When I first started working at the HEF, our unit was much larger. Over the past 15 years, many employees have left, leaving vacant positions that were never filled. This provided an opportunity for other employees, including myself, to take on their responsibilities and duties. The unit’s project leader and my supervisor Dana Nelson, introduces me to visitors as the person who “runs the labs.” Initially, I did not think of myself in this role, but now I realize that my position has evolved over the years. In addition to the labs, I am responsible for inbound/outbound sample tracking, refrigerator/freezer inventory, research network administration, etc. There are also routine duties I am responsible for that are important but not critical to our mission. These include being the National Oceanic and Atmospheric Administration (NOAA) weather data correspondent; coordinating space for the conservation and restoration efforts of local endangered species (mostly the Mississippi dusky gopher frog), led by U.S. Fish & Wildlife personnel; and, working with lab visitors.

What are some of your favorite projects?

The work we do on the American chestnut would probably be my favorite, and something that I started doing my first week in the lab. The fusiform rust research work would come in second. These two research areas have taken up the bulk of my time since starting in the lab. Nonetheless, I thoroughly enjoy working with visitors, which include PhD students, collaborative scientists, technicians from other forests or college institutions, etc. Often times, the smaller projects we work on with partners are related to the work we do on fusiform rust and the American chestnut. It is not unusual to host students and/or scientists from other institutes, both domestic and international, for weeks or even months in order to complete some aspect of their larger project.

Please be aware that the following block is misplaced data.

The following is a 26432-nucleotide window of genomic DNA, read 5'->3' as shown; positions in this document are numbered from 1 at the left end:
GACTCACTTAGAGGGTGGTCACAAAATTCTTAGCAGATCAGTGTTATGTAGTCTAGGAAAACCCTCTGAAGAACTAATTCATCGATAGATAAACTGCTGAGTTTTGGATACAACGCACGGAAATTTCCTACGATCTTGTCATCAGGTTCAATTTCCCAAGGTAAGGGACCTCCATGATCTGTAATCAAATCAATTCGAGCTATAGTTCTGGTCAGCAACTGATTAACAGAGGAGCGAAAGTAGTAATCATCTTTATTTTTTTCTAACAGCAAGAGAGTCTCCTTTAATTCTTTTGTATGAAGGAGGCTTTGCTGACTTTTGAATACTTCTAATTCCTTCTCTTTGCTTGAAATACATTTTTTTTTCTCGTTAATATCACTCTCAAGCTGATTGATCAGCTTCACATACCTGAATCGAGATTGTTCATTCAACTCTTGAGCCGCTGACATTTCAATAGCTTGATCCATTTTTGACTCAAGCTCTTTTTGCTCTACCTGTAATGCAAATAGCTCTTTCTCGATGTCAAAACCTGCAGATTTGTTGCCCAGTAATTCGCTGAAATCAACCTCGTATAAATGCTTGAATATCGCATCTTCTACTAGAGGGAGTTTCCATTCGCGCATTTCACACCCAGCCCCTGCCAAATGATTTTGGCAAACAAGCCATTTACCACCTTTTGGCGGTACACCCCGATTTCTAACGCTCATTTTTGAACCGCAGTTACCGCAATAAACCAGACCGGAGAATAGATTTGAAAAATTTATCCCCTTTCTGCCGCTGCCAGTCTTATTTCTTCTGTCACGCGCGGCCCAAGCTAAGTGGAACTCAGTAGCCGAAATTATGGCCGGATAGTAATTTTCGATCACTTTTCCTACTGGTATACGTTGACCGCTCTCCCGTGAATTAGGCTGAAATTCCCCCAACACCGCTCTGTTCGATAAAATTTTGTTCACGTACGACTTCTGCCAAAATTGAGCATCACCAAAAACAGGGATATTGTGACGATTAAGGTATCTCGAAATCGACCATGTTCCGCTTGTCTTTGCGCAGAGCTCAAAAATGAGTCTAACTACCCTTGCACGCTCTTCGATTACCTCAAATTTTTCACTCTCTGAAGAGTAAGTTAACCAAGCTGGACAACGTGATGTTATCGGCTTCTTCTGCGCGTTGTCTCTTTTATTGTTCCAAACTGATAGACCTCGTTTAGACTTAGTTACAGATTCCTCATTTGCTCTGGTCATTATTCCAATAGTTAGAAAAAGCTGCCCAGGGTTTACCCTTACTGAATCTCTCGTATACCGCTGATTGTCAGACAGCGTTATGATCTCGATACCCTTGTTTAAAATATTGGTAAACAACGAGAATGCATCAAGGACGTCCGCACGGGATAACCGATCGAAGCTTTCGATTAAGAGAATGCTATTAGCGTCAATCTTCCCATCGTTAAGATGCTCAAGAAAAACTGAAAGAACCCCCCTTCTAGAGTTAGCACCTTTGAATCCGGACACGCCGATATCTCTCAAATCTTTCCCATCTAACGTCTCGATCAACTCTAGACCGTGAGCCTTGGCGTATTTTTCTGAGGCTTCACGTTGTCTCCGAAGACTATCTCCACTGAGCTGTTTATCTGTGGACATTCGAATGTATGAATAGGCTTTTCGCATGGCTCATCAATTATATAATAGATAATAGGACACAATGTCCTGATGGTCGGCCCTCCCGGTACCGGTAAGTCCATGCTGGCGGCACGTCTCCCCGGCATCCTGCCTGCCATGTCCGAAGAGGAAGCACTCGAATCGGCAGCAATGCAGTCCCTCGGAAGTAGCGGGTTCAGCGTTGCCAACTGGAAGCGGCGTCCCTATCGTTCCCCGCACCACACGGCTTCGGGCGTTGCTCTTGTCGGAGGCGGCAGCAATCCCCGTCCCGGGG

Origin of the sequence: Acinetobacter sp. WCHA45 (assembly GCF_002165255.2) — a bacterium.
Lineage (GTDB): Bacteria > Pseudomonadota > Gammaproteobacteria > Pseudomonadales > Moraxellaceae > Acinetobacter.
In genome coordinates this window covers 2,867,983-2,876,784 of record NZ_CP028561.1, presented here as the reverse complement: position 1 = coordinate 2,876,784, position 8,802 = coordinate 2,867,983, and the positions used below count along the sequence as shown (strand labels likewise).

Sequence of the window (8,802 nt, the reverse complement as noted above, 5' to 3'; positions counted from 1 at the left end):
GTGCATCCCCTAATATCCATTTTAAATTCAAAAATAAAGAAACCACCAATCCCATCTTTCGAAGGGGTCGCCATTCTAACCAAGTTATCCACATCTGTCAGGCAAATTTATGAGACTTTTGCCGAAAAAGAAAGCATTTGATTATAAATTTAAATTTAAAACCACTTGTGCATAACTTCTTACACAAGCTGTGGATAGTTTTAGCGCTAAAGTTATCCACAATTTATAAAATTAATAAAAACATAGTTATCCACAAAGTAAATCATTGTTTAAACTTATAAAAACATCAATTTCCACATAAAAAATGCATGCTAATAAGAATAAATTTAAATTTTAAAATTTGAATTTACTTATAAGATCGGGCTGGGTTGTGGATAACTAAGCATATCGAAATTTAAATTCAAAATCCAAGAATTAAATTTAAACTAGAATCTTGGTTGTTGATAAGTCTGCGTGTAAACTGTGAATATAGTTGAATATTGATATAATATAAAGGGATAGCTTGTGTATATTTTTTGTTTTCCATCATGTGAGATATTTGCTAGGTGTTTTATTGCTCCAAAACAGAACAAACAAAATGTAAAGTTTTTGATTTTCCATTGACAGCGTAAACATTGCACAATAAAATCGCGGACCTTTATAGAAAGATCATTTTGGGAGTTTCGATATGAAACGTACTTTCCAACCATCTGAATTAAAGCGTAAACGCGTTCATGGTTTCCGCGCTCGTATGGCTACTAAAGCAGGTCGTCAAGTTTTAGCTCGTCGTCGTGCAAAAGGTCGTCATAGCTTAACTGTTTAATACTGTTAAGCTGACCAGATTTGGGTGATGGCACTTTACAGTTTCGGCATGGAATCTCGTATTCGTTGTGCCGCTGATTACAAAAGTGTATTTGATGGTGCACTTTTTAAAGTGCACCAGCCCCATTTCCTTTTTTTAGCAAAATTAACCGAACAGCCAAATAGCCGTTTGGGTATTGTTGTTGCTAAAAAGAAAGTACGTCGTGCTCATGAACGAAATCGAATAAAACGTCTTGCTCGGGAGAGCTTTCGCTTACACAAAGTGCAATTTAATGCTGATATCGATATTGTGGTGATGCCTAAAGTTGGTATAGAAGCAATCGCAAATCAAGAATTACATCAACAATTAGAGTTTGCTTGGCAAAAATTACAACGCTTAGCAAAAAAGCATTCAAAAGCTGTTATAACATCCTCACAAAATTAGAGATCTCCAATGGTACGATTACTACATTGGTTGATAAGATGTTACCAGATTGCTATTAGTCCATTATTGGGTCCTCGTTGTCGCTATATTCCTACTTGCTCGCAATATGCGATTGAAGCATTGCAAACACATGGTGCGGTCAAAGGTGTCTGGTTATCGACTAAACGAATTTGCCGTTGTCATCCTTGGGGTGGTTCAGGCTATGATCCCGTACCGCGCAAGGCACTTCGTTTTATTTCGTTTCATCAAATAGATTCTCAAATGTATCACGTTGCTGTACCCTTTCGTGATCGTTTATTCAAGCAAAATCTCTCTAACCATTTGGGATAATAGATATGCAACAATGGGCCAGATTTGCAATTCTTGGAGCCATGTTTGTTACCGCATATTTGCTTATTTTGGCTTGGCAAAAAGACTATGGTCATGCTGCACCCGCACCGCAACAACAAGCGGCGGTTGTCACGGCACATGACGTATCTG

You sound very energized by the work that you do?

Very much so, I love to meet and talk with people, and to learn from them. I have had the opportunity to work with people from different states, regions, countries, and cultural backgrounds for most of my career. The interactions with numerous people have been one of the greatest aspects of my job in the lab. I feel that I have friends, not just colleagues, all over the world because of the relationships that have developed through working together.

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Posted in Genetics

Genetics to Support Healthier Pine Forests in the South

Nine genes involved with fusiform rust resistance in loblolly pine identified

by Zoё Hoyle, SRS Science Delivery
Closeup of telia on oak leaf. The fungus that causes fusiform rust requires an alternation of hosts to complete its life cycle. Part of the cycle is spent in pines, the rest in green leaves of several species of oak. Telia are hairlike structures that form on the leaf and produce the spores that infect pines. Photo by Robert L. Anderson, courtesy of

Closeup of telia on oak leaf. The fungus that causes fusiform rust requires an alternation of hosts to complete its life cycle. Part of the cycle is spent in pines, the rest in green leaves of several species of oak. Telia are hairlike structures that form on the leaf and produce the spores that infect pines. Photo by Robert L. Anderson, courtesy of